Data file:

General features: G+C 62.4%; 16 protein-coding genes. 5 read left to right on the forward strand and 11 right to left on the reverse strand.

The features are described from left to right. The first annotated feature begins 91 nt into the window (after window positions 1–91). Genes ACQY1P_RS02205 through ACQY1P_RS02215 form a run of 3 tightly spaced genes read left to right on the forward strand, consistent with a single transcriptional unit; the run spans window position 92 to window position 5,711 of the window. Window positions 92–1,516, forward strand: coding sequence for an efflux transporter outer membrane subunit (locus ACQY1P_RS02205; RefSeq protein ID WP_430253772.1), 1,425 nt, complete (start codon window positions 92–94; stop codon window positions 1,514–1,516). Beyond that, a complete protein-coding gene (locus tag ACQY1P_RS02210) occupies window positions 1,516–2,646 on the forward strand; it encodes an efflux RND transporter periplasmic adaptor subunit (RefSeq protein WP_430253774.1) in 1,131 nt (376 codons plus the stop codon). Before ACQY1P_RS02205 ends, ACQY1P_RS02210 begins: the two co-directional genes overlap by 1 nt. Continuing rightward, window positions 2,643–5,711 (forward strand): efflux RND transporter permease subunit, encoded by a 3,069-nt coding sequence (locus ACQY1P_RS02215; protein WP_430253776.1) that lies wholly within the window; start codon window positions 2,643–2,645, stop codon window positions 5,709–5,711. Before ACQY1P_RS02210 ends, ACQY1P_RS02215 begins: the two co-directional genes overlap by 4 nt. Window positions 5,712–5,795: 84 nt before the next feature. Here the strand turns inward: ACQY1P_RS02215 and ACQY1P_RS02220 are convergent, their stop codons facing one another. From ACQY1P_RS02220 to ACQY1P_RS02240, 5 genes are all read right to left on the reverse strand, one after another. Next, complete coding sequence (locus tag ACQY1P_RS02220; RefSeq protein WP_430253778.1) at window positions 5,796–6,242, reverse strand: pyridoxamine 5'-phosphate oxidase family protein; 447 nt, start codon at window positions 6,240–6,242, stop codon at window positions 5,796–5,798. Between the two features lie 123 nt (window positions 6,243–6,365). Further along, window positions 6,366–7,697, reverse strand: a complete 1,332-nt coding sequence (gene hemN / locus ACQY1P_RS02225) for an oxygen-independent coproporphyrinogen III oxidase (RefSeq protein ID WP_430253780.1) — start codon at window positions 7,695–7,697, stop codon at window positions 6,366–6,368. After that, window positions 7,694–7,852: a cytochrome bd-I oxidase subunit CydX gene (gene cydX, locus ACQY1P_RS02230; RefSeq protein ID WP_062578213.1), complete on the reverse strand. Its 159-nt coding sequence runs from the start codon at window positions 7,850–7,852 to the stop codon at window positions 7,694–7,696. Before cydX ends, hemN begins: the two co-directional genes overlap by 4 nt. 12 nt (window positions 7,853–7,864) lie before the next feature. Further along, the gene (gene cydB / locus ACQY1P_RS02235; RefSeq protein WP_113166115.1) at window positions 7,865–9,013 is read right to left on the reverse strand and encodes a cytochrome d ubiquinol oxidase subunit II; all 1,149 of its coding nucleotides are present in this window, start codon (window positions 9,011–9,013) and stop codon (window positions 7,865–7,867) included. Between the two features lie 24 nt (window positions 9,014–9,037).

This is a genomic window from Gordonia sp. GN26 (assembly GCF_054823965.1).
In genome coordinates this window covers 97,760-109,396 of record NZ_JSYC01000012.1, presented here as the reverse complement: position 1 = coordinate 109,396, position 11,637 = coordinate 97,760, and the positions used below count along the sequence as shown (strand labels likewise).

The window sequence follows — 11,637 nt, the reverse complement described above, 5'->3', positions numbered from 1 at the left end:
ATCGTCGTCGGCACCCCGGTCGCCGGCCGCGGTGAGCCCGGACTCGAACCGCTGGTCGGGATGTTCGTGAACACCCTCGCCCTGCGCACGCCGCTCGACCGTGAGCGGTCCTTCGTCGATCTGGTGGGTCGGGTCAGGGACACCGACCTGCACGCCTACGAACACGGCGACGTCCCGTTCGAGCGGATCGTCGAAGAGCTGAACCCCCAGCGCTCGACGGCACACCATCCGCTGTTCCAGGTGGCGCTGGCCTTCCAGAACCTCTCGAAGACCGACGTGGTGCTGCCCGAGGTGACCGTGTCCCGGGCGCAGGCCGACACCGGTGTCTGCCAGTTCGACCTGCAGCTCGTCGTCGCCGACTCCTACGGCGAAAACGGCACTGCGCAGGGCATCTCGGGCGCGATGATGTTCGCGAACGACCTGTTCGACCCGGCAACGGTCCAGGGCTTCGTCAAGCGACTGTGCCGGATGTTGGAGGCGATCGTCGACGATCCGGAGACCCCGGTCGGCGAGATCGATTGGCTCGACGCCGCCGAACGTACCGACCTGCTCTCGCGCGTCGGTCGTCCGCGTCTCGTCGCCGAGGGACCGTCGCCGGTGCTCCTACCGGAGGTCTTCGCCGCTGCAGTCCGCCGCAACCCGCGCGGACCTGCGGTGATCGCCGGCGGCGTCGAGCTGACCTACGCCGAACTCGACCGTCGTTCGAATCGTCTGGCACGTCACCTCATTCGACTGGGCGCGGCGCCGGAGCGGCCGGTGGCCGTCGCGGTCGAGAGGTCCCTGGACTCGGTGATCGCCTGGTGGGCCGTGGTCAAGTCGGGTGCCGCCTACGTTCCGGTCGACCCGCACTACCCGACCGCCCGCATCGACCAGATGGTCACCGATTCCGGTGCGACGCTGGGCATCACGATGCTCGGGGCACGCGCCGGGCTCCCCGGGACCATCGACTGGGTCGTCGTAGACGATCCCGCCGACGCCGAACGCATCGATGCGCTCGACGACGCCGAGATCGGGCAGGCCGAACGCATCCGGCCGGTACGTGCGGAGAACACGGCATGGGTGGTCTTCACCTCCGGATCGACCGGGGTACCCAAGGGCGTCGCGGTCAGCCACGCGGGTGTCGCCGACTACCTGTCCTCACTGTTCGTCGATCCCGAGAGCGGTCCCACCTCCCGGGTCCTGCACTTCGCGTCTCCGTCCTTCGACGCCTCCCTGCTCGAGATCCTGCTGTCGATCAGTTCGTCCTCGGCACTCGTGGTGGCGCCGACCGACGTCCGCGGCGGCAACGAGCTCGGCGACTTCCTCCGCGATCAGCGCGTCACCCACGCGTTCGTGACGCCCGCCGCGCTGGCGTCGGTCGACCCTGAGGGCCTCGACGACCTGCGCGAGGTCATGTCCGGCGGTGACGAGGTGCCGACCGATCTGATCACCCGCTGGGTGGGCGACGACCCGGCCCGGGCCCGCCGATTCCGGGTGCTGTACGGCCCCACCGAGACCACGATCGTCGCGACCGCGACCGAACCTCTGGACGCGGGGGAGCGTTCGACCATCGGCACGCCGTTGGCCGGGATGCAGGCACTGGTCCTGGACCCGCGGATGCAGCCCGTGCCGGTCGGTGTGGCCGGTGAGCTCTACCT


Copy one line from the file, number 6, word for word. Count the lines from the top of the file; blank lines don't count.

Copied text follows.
ATCGTCGTCGGCACCCCGGTCGCCGGCCGCGGTGAGCCCGGACTCGAACCGCTGGTCGGGATGTTCGTGAACACCCTCGCCCTGCGCACGCCGCTCGACCGTGAGCGGTCCTTCGTCGATCTGGTGGGTCGGGTCAGGGACACCGACCTGCACGCCTACGAACACGGCGACGTCCCGTTCGAGCGGATCGTCGAAGAGCTGAACCCCCAGCGCTCGACGGCACACCATCCGCTGTTCCAGGTGGCGCTGGCCTTCCAGAACCTCTCGAAGACCGACGTGGTGCTGCCCGAGGTGACCGTGTCCCGGGCGCAGGCCGACACCGGTGTCTGCCAGTTCGACCTGCAGCTCGTCGTCGCCGACTCCTACGGCGAAAACGGCACTGCGCAGGGCATCTCGGGCGCGATGATGTTCGCGAACGACCTGTTCGACCCGGCAACGGTCCAGGGCTTCGTCAAGCGACTGTGCCGGATGTTGGAGGCGATCGTCGACGATCCGGAGACCCCGGTCGGCGAGATCGATTGGCTCGACGCCGCCGAACGTACCGACCTGCTCTCGCGCGTCGGTCGTCCGCGTCTCGTCGCCGAGGGACCGTCGCCGGTGCTCCTACCGGAGGTCTTCGCCGCTGCAGTCCGCCGCAACCCGCGCGGACCTGCGGTGATCGCCGGCGGCGTCGAGCTGACCTACGCCGAACTCGACCGTCGTTCGAATCGTCTGGCACGTCACCTCATTCGACTGGGCGCGGCGCCGGAGCGGCCGGTGGCCGTCGCGGTCGAGAGGTCCCTGGACTCGGTGATCGCCTGGTGGGCCGTGGTCAAGTCGGGTGCCGCCTACGTTCCGGTCGACCCGCACTACCCGACCGCCCGCATCGACCAGATGGTCACCGATTCCGGTGCGACGCTGGGCATCACGATGCTCGGGGCACGCGCCGGGCTCCCCGGGACCATCGACTGGGTCGTCGTAGACGATCCCGCCGACGCCGAACGCATCGATGCGCTCGACGACGCCGAGATCGGGCAGGCCGAACGCATCCGGCCGGTACGTGCGGAGAACACGGCATGGGTGGTCTTCACCTCCGGATCGACCGGGGTACCCAAGGGCGTCGCGGTCAGCCACGCGGGTGTCGCCGACTACCTGTCCTCACTGTTCGTCGATCCCGAGAGCGGTCCCACCTCCCGGGTCCTGCACTTCGCGTCTCCGTCCTTCGACGCCTCCCTGCTCGAGATCCTGCTGTCGATCAGTTCGTCCTCGGCACTCGTGGTGGCGCCGACCGACGTCCGCGGCGGCAACGAGCTCGGCGACTTCCTCCGCGATCAGCGCGTCACCCACGCGTTCGTGACGCCCGCCGCGCTGGCGTCGGTCGACCCTGAGGGCCTCGACGACCTGCGCGAGGTCATGTCCGGCGGTGACGAGGTGCCGACCGATCTGATCACCCGCTGGGTGGGCGACGACCCGGCCCGGGCCCGCCGATTCCGGGTGCTGTACGGCCCCACCGAGACCACGATCGTCGCGACCGCGACCGAACCTCTGGACGCGGGGGAGCGTTCGACCATCGGCACGCCGTTGGCCGGGATGCAGGCACTGGTCCTGGACCCGCGGATGCAGCCCGTGCCGGTCGGTGTGGCCGGTGAGCTCTACCT